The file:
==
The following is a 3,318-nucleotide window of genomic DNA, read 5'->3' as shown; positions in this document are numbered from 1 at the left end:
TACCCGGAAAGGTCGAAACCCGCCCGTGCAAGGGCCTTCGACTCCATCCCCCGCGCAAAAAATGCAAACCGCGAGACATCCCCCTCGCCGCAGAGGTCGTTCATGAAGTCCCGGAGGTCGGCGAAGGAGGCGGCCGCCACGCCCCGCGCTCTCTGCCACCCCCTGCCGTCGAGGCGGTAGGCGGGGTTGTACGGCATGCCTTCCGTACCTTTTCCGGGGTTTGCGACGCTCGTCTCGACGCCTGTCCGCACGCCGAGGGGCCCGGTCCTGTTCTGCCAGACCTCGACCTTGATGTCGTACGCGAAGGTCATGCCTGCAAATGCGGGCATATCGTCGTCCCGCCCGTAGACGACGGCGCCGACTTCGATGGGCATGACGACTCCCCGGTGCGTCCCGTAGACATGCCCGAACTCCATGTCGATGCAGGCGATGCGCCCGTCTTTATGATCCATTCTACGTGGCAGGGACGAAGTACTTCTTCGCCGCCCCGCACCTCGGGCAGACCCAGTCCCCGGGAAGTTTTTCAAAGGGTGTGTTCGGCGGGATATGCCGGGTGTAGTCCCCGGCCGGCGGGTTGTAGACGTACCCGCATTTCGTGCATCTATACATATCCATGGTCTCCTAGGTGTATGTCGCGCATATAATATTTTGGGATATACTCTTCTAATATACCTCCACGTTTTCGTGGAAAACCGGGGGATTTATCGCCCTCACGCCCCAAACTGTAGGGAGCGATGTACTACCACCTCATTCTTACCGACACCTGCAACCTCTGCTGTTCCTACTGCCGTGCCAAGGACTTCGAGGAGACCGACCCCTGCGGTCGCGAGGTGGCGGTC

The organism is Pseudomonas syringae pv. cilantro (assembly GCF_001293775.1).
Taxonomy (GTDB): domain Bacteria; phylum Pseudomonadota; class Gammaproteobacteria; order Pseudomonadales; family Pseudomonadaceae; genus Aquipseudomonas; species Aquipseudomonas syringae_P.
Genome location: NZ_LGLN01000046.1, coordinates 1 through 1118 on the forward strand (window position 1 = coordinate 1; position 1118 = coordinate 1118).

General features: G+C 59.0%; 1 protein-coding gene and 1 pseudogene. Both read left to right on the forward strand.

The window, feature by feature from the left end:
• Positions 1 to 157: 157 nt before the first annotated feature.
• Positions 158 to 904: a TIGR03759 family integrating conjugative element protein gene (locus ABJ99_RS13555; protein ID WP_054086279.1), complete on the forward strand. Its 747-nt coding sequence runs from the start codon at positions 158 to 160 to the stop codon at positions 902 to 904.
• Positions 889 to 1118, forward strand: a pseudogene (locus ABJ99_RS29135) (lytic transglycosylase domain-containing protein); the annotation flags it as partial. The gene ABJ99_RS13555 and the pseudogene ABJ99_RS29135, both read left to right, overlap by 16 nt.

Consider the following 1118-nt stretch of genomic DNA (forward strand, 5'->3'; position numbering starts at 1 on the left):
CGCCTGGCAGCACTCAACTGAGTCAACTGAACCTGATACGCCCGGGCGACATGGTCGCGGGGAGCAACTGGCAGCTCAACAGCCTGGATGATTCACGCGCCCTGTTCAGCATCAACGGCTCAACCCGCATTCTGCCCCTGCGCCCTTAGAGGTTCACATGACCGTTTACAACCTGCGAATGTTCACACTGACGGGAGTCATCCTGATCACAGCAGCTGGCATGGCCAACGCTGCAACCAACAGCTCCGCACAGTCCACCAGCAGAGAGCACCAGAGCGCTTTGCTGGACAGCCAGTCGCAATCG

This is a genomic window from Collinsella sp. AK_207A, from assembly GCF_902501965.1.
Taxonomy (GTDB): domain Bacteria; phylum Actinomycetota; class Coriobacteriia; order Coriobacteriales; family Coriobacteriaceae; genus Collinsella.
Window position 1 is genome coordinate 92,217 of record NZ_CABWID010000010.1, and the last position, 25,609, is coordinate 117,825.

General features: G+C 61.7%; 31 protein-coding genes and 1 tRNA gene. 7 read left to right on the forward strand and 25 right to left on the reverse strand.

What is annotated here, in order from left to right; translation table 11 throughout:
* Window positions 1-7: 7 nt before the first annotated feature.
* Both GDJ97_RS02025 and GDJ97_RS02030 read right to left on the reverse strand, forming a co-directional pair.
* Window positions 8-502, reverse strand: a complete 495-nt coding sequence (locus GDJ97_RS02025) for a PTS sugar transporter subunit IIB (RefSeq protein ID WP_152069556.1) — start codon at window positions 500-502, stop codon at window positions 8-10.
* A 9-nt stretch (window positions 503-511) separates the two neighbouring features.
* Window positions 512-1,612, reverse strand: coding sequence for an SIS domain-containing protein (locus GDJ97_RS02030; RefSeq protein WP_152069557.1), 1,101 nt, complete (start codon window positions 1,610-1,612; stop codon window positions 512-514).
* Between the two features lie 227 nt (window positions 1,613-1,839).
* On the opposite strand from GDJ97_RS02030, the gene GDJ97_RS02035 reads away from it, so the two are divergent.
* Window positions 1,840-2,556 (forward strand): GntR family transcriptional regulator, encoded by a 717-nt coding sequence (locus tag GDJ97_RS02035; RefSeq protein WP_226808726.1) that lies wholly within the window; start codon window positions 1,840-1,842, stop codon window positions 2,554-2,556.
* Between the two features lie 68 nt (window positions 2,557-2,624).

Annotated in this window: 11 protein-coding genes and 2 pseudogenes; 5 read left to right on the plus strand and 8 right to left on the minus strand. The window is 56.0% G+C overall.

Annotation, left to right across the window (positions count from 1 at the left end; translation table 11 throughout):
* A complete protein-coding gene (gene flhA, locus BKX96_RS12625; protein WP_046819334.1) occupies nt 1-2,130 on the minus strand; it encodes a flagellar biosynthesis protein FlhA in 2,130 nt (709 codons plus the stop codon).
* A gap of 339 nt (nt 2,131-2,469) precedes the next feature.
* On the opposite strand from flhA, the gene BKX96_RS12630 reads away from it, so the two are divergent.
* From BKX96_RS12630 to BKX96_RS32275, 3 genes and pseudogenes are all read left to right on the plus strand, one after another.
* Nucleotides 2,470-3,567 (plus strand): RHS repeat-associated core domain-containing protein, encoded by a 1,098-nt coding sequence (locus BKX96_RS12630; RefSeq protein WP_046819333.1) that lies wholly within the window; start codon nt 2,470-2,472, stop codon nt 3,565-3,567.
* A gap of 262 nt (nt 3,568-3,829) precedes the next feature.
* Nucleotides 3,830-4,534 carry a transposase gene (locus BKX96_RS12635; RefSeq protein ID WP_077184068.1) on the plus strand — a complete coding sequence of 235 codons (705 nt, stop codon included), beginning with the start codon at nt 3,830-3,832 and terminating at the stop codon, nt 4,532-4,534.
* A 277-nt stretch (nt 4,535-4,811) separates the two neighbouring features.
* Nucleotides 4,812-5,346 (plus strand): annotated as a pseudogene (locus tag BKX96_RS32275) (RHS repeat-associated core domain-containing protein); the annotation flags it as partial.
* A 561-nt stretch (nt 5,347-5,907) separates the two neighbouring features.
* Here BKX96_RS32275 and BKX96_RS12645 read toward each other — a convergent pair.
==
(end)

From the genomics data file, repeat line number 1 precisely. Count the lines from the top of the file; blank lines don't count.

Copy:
The following is a 3,318-nucleotide window of genomic DNA, read 5'->3' as shown; positions in this document are numbered from 1 at the left end: